The first thing to know about this book is that it’s set in a slightly parallel universe with a slightly different British royal family, though the US politics are more recognisable. I found it a bit maddening trying to follow what was real and what was alternative, actually, because at one moment it’d be talking about Obama and the next it’d be talking about a fictional politician — but in the end I found it easiest to just go along with it. The stuff that’s important quickly becomes clear, and to behonest, I don’t need a vivid and accurate portrayal of a modern royal family. I know some people are sticklers for accuracy, but I can put up with a lot as long as I care about the characters/plot.
And oh, did I ever care. The two main characters are total idiots about many things, and certain aspects of the plot were deeply obvious, but nonetheless I was hooked on them — their idiotic banter and their emails, texts, phone calls; the way they wind their way into each others’ lives, despite never expecting to. The way they go out on a limb with their feelings, and eventually decide to make it work somehow. It’s great escapism, and the relationships between them and also those around them worked for me.
The triumphal note of the ending makes sense for the genre, but rings rather more hopefully than I’ve been feeling lately, given the trends in British politics. It’s nice to end on a high note, though.
Science Fictions: Exposing Fraud, Bias, Negligence and Hype in Science, Stuart Ritchie
I’ve been meaning to read this for a while, and happened to pick it up this week — just a week after doing a course on pharmacoepidemiology in the age of COVID, which involved a lot of discussion of how to evaluate papers, and responsible study design. I’m also studying biostatistics and epidemiology this year, of course, meaning that I understand more about statistics than I care to — which means, all in all, that this book slotted in admirably, though quite without meaning it.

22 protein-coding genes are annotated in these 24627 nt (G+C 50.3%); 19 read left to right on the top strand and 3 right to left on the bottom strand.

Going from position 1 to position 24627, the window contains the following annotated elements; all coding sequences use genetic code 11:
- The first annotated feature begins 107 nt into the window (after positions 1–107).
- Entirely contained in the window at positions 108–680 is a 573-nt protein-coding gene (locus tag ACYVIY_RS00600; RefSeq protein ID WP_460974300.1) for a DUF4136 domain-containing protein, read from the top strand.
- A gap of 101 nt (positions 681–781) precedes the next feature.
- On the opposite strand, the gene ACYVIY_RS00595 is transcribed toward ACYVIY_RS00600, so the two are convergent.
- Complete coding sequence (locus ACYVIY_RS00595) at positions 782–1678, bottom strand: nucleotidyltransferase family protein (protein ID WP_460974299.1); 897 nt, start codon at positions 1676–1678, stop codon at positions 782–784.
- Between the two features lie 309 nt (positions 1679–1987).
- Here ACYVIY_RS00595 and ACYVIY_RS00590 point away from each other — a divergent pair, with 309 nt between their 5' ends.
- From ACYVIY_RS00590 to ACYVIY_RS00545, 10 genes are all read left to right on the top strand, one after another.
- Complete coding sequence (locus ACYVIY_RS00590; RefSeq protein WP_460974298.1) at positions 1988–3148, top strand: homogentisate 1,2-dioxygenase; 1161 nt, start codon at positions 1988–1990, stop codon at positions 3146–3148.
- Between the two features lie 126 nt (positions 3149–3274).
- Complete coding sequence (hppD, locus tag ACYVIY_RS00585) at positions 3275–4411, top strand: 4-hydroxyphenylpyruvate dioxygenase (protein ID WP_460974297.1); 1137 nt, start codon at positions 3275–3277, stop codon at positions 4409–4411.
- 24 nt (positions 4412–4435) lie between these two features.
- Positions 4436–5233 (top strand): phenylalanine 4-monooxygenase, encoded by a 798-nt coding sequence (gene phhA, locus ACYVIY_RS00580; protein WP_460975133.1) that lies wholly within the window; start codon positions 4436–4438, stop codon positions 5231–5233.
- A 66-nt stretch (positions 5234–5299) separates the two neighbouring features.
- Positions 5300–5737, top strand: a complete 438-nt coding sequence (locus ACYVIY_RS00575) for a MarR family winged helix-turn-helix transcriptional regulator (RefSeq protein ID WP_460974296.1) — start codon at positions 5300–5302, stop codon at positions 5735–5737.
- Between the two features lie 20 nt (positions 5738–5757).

The issue the book discusses is a serious one: through the current system of “publish or perish” and the way grants are awarded, tenure is granted, etc, poor science is becoming the way to do things. It’s more important to produce a positive result than to produce a correct one, and even good scientists are lead astray by the rush to publish impressive results from underpowered studies with small sample sizes and implausibly large effects. There are a fair number of innocent mistakes being made, along with the fraud, bias and hype, but it all adds up to a bit of a crisis. As students we’re taught all about how to recognise faulty studies and how to build good ones — but the scientific world we enter into, if we choose research, doesn’t build on those foundations.
The book is surprisingly readable, and I would recommend it to both laypeople and scientists. It offers some very good analyses of what can go wrong, and some suggestions for how we can fix that, move on, and create a better, more open scientific community. It’s possible that if you’re a scientist you’ll wince and recognise that you yourself fell prey to this — the temptation to report positive results and shelve the negative ones, perhaps — but the point isn’t that one should always have been perfect, just that we all have to hold our hands up and work to make things better.
Plus, for a layperson, you’ll gain a better understanding of when to be sceptical, and what the warning signs are.